Sandra's Favorite Verse Novels & Some Reflections
Novels in verse come from a tradition of putting stories into language that flows with the magic of poetry. The Iliad and the Odyssey is something that any freshman high school student can tell you about. Verse novels stem from this oral tradition dating from 1600-1100 BC; the power of verse flows like music with the beauty of epic and poetic language.
Not to neglect Old English and Geoffrey Chaucer’s raucous and rowdy tales of those on a pilgrimage, I must mention those monks of olden days who told tales that to this day make us smirk and smile. In verse, Chaucer painted tales of the good folk who laughed about and flaunted their rowdy and raucous adventures.
Verse is embedded in our literary history is found in the tales of Greek heroism and tragedy through contemporary writers such as Robert Frost. These stories offer an intensity of emotion unlike prose, unique to the genre of verse, poetry and music.
Verse stories are enjoying a renaissance thanks to some of my favorite writers such as Lisa Schroeder (disclosure: Lisa is a friend, but I loved her books before I knew her), Caroline Starr Rose and Thanhha Lai, all three the authors I recommend most often when the subject of verse novels comes up. Modern novels in verse come full circle. They celebrate literary roots that grew from earliest language, that stem from the poetry of song and human experience. Verse cuts to the core of meaning with emotion and joy. Its popularity speaks to the pageantry of storytelling. Here are a few I love.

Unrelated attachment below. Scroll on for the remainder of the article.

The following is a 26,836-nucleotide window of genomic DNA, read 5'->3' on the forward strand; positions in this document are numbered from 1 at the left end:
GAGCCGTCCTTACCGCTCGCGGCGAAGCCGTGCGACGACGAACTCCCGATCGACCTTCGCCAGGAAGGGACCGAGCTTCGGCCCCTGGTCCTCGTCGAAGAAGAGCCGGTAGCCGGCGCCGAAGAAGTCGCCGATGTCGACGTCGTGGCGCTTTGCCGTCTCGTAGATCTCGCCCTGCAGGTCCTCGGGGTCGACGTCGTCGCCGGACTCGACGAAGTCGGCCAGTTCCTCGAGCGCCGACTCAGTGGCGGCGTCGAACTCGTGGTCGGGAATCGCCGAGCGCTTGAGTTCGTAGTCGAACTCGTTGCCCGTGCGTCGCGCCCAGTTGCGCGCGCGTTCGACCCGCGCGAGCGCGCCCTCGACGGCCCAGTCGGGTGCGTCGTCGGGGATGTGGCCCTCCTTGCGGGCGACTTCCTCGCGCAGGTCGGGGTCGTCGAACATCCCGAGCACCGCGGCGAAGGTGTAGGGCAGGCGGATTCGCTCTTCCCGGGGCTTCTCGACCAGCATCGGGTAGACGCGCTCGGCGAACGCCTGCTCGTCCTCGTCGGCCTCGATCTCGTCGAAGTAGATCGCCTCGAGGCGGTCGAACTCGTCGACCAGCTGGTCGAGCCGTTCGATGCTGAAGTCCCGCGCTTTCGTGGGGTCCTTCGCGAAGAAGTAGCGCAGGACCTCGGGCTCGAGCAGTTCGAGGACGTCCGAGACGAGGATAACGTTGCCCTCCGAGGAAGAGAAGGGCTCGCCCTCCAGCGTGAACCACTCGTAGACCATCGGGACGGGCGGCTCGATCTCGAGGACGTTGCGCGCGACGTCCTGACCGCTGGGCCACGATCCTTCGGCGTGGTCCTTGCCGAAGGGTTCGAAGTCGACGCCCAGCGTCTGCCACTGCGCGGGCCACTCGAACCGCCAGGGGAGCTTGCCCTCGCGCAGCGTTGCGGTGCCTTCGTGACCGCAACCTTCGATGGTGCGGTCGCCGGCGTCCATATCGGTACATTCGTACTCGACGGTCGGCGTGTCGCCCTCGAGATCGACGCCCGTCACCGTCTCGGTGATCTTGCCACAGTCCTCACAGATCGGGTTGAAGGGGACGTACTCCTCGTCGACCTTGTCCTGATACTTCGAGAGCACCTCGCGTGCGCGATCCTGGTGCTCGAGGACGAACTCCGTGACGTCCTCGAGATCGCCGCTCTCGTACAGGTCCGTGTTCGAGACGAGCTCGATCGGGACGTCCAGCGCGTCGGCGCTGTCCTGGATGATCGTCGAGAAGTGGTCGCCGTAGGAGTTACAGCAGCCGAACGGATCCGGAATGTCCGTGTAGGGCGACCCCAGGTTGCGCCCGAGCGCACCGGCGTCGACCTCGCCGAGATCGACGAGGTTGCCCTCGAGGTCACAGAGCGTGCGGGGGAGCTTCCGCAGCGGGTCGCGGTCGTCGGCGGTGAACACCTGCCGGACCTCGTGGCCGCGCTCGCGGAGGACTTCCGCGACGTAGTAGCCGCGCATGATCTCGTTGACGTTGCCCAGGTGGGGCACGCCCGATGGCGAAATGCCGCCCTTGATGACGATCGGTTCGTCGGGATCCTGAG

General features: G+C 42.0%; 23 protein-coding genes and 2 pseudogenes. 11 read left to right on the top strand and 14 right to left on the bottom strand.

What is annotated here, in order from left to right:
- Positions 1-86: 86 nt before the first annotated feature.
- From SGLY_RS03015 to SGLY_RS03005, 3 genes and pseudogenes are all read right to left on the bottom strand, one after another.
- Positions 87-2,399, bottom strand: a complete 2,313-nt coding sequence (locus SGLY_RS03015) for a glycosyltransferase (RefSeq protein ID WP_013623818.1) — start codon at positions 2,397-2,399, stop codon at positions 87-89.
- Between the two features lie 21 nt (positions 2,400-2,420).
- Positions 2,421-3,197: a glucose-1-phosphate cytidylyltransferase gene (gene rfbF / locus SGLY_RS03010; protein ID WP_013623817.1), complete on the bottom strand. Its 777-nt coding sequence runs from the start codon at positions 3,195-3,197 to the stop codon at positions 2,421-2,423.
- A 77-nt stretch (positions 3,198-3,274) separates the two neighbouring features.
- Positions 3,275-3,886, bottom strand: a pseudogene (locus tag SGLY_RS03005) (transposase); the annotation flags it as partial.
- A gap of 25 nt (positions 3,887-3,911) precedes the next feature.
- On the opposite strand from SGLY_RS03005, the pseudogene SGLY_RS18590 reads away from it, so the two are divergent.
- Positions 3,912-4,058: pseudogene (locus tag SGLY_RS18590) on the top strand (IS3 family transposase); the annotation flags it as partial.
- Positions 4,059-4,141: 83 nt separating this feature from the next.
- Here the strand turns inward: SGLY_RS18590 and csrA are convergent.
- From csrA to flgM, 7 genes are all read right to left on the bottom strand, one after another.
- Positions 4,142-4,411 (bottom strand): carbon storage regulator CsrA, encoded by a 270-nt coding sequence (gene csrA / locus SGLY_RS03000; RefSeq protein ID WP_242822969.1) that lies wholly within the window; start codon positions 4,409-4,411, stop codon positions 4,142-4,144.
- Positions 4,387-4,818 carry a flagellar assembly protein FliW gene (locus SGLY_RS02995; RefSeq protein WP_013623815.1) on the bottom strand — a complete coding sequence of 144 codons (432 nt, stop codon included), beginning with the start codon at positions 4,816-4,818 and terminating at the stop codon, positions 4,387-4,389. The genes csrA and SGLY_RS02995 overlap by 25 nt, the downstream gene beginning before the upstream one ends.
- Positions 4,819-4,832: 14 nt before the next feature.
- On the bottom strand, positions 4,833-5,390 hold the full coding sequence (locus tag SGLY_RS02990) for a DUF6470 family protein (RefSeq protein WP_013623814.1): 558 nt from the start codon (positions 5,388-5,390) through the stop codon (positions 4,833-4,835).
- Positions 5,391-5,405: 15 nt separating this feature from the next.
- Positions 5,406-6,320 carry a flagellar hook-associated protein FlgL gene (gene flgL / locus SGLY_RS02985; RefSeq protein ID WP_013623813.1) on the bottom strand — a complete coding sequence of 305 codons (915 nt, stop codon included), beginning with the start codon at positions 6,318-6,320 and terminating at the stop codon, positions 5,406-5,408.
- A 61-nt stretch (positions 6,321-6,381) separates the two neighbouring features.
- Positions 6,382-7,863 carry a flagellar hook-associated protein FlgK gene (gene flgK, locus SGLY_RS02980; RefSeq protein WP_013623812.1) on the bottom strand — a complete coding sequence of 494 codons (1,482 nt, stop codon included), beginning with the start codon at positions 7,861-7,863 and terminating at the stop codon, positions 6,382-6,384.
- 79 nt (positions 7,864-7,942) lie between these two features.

Lisa Schroeder’s The Bridge From Me to You stands alone as one of my favorite novels in verse--and it's actually only half in verse. Its heartfelt story of two teens searching for understanding is one of the most beautiful and sensitive YA novels I’ve read. Lisa weaves verse and prose into a lovely book. All of Lisa Schroeder’s novels in verse speak to the heart and to the struggles of preteen and teenage life.
Thanhha Lai’s Inside Out and Back Again presents the pain and joy of Ha Ma (Vietnamese for Red Horse), who is beginning life in a new country after escaping her own war-torn nation. Her family must navigate a new culture and learn a new language. She discovers that a new life means embracing the old while finding love and a place in their adopted land. Too often for Ha Ma, it also means dealing with stereotyping, hatred and misunderstanding by those who have only their anger and insecurities to guide them. Although considered a middle school book, this story has much to enlighten all of us.
Caroline Starr Rose’s verse novels May B. and Blue Birds give a historical perspective to the experiences of girls. Blue Birds brings together two young girls, a Roanoke Native and a colonist, whose friendship strips away cultural barriers to bring forth love and kinship. In May B., Caroline Starr Rose presents a young pioneer girl who tells of her struggle to survive when left alone with little to insure her survival. In verse that is gritty and beautiful, she guides the reader through the struggles and the triumph of one teenage girl.